SAGALOWITZ, BENJAMIN (1901–1970), journalist and historian. Born in Vitebsk, Russia, he graduated in law in Zurich, Switzerland. He wrote for Jewish and non-Jewish papers and from 1938 to 1964 was in charge of the JUNA (Juedische Nachrichtenagentur), the news agency of the representative body of the Jewish communities, the SIG (Schweizerischer Israelitischer Gemeindebund).
In July 1942, a German industrialist, Edward Schulte, approached Sagalowitz about the Nazi plan to exterminate European Jewry. Sagalowitz transmitted this information to Gerhard Riegner, the representative of the WJC in Geneva, who informed the free world. However, the U.S. delayed the official publication for months.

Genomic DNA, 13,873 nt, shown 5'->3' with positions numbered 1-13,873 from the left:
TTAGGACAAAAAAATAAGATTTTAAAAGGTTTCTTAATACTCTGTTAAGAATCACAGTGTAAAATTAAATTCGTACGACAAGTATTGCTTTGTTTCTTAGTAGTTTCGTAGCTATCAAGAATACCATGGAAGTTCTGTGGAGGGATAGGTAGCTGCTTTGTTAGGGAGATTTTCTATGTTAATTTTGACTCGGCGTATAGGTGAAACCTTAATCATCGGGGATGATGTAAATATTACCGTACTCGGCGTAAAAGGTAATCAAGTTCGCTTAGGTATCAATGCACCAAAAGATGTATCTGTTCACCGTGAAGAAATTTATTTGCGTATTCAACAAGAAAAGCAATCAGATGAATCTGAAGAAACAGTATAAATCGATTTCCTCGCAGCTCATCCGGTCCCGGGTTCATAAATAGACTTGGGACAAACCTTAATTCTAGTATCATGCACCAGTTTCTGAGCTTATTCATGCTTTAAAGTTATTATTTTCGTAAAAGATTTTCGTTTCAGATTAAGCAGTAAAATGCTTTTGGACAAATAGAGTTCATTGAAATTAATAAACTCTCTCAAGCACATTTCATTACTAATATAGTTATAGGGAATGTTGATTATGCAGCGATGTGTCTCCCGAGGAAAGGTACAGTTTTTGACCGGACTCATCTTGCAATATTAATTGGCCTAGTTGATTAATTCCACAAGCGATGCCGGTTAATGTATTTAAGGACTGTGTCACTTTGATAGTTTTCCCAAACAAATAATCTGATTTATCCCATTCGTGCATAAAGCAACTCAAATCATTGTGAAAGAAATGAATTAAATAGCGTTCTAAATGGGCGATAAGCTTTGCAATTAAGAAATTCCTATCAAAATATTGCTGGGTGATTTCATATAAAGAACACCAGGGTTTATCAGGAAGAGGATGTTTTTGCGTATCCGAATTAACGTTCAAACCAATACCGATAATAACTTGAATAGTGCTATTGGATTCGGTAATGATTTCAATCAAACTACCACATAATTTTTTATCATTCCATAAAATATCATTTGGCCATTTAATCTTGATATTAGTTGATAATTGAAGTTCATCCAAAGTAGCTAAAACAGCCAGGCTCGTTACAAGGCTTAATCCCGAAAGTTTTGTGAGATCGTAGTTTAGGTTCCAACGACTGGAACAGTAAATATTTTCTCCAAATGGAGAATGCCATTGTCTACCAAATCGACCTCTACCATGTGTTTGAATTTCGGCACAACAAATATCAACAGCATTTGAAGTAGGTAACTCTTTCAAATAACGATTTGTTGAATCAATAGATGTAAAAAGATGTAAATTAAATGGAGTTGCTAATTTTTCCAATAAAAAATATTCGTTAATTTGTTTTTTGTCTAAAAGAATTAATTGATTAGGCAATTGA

After 1945 he was a correspondent for the influential paper Neue Zuercher Zeitung and reported from the Nuremberg Trials and later Nazi trials, and also from the Eichmann trial in Jerusalem.
He built a comprehensive archive about antisemitism and the rise of the Nazi system, but also about Jewish-Christian dialog. He was an active Zionist and supporter of Social Democracy. He received Swiss citizenship after living 39 years in Switzerland.
J. Picard, Die Schweiz und die Juden 1933–1945 (1994), 130–35.